where hi is the height in meters for each tree and gi is the basal area in square meters for each tree.

The H100 and LH measurements are provided for each plot in the CSV data file (zambezi_plots_height_biomass_metrics.csv). 

Additional details regarding the mangrove field inventory can be found in Stringer et al. (2015) and Trettin et al. (2015). Field plot locations are depicted in Figure 2.

 

Figure 2. Study area along Zambezi Delta showing plot locations and ALS survey outline. Mangrove canopy cover mapped by Shapiro et al. (2015) is marked in dark gray, from Fatoyinbo et al. (in review)

 

Airborne LiDAR Data

To compare, enhance, and validate spaceborne-based assessments, airborne LiDAR data were acquired 5 May 2014 by Land Resources International (Pietermaritzburg, South Africa). The airborne survey comprised an approximate area of 115 km2 in the Zambezi Delta region, Mozambique, with a point density that ranged between 5 - 7 points per m2 (Lagomasino et al., 2016).

  • The LiDAR data were used to generate the high resolution (1m) CHM included in this dataset. 
  • The LiDAR data files are available as a related dataset listed above in the Dataset Overview section.

Aboveground Biomass Calculation

Total aboveground biomass (AGB) was estimated using the generalized Komiyama et al. (2005) mangrove allometry, the pantropical Chave et al. (2005) allometry, and the site-specific Njana et al. (2015) allometry derived for Tanzania as there is no site-specific published allometry for the Zambezi region. 

Komiyama’s generalized mangrove AGB equation was derived using DBH and wood density as parameters and is given by:

AGBK= 0.251*ρ*D2.46

where AGBK is above-ground biomass in kg per tree, ρ is wood density in g*cm-3 and D is DBH in cm. This equation has a standard AGB error of 8.5% and was generated for mangrove stands with a measured DBH up to 49 cm (Komiyama et al., 2005).

The generalized pantropical Chave et al. (2005) equation for moist mangrove forests is given by:

AGBC= 0.0509*ρ*D2*H

The Chave et al. (2005) allometry reduces the standard error (12.5%) by incorporating tree height information and was generated for mangrove stands up to 42 cm DBH.

The Njana et al. (2015) equation incorporates height, DBH, and wood density and is given by:

AGBN= 0.353* ρ 1.13*D2.08*H0.29

This model was developed for quantification of tree AGB and BGB for Avicennia marinaSonneratia alba, and Rhizophora mucronata, which are dominant mangrove species in East Africa. The standard error for this equation was less than 10%, with a range of DBH up to 70.5 cm, and maximum height of 32.2 m.

The dataset authors advise that the Njana Power-based AGB map (njana_power_agb.tif) provides the most accurate estimates of AGB for this region as it is based on an allometric equation specific to East African mangrove forest, takes into account tree height, and has the highest range of input diameter at breast height and height measurements.

Data Access

These data are available through the Oak Ridge National Laboratory (ORNL) Distributed Active Archive Center (DAAC).

CMS: Aboveground Biomass for Mangrove Forest, Zambezi River Delta, Mozambique

Contact for Data Center Access Information:

References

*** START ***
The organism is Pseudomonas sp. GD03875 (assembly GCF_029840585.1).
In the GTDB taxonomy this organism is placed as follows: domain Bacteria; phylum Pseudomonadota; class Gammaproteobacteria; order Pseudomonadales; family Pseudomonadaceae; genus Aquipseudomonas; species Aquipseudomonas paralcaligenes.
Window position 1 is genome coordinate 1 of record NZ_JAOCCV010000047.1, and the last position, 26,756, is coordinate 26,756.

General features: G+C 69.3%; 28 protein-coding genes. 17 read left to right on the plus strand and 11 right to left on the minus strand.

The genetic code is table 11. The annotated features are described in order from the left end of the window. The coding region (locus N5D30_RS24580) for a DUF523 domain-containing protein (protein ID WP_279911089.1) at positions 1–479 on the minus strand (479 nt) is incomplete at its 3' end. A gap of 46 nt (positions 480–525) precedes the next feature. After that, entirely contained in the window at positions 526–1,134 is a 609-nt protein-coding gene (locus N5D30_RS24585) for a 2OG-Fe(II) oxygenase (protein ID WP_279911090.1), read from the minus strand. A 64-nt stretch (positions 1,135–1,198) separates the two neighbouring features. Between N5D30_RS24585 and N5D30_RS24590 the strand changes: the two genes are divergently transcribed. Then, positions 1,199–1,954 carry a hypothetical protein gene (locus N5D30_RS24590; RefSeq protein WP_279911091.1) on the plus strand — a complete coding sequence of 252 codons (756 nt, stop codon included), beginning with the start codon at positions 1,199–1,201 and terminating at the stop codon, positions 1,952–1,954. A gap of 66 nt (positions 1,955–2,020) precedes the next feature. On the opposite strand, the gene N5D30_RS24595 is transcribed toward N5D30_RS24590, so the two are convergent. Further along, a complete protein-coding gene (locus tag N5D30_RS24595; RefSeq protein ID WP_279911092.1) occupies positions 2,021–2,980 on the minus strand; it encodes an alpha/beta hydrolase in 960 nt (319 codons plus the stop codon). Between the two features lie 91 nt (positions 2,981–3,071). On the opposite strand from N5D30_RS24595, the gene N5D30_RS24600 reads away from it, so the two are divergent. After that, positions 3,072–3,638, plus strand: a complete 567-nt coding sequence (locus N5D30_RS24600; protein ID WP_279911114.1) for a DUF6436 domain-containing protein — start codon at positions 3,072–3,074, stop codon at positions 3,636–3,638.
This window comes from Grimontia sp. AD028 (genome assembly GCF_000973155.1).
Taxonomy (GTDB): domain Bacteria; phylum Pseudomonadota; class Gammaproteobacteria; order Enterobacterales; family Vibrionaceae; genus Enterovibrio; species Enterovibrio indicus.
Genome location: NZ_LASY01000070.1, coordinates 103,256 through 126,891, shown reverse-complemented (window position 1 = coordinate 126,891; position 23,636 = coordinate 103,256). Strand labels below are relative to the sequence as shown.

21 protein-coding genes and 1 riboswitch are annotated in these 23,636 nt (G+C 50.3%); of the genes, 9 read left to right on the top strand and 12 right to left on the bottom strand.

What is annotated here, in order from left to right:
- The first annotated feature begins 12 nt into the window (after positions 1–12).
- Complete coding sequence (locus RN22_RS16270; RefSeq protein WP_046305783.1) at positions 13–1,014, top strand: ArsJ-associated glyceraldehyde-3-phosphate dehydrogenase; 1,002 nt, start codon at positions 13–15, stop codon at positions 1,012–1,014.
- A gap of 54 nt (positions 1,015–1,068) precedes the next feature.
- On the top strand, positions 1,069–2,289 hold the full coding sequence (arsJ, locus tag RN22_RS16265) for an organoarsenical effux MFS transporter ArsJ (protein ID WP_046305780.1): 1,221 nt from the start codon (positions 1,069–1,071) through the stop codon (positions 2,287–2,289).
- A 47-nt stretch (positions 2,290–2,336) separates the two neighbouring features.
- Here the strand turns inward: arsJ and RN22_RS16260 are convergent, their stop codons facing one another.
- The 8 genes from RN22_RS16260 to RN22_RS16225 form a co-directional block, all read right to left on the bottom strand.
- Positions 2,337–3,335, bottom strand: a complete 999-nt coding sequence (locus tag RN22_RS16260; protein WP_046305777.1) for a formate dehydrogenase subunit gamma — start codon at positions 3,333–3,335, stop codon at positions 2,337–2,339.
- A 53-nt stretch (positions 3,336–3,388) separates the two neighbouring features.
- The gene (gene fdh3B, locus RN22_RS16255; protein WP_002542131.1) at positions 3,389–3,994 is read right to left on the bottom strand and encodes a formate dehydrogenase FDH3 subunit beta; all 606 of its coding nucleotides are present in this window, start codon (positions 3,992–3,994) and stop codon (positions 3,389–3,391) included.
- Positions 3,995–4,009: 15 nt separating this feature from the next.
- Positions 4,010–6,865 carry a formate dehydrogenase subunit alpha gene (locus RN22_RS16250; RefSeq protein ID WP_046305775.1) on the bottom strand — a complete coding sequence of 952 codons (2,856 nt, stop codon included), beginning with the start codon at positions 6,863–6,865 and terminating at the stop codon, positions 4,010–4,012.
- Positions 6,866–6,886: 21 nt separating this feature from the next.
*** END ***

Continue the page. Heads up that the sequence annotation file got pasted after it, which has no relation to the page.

Chave, J., C. Andalo, S. Brown, M.A. Cairns, J.Q. Chambers, D. Eamus, H. Folster, F. Fromard, N. Higuchi, T. Kira, J.P. Lescure, B.W. Nelson, H. Ogawa, H. Puig, B. Riera, and T. Yamakura. 2005. Tree allometry and improved estimation of carbon stocks and balance in tropical forests. Oecologia, 145, 87-99. https://doi.org/10.1007/s00442-005-0100-x

Fatoyinbo, T.E., M. Simard, R.A. Washington-Allen, H.H. Shugart. 2008. Landscape-scale extent, height, biomass, and carbon estimation of Mozambique's mangrove forests with Landsat ETM+ and Shuttle Radar Topography Mission elevation data. Journal of Geophysical Research-Biogeosciences, 113. https://doi.org/10.1029/2007JG000551

Fatoyinbo, T.E., E.A. Feliciano, D. Lagomasino, S.K. Lee, C. Trettin. Estimating mangrove aboveground biomass from airborne LiDAR data: A case study from the Zambezi River Delta. Environmental Research Letters. In Review.

Komiyama, A., S. Poungparn, and S. Kato. 2005. Common allometric equations for estimating the tree weight of mangroves. Journal of Tropical Ecology, 21, 471-477. https://doi.org/10.1017/S0266467405002476

Lagomasino, D., T. Fatoyinbo, S. Lee, L. Feliciano, C.C. Trettin, and M.A. Simard. 2016. Comparison of Mangrove Canopy Height Using Multiple Independent Measurements from Land, Air, and Space. Remote Sens. 8(4), 327; https://doi.org/10.3390/rs8040327

Njana, M.A., O.M. Bollandsås, T. Eid, E. Zahabu, and R.E. Malimbwi. 2015. Above- and belowground tree biomass models for three mangrove species in Tanzania: a nonlinear mixed effects modelling approach. Annals of Forest Science, 1-17. https://doi.org/10.1007/s13595-015-0524-3

Shapiro, A.C.,  C.C. Trettin, H. Küchly, S. Alavinapanah, and S. Bandeira. 2015. The Mangroves of the Zambezi Delta: Increase in Extent Observed via Satellite from 1994 to 2013. Remote Sensing, 7, 16504-16518. https://dx.doi.org/10.3390/rs71215838

Stringer, C.E., C.C. Trettin, S.J. Zarnoch, and W. Tang. 2015. Carbon stocks of mangroves within the Zambezi River Delta, Mozambique. Forest Ecology and Management, 354, 139-148. https://dx.doi.org/10.1016/j.foreco.2015.06.027

Trettin, C.C., C.E. Stringer, and S.J. Zarnoch. 2015. Composition, biomass and structure of mangroves within the Zambezi River Delta. Wetlands Ecology and Management, 1-14. https://dx.doi.org/10.1007/s11273-015-9465-8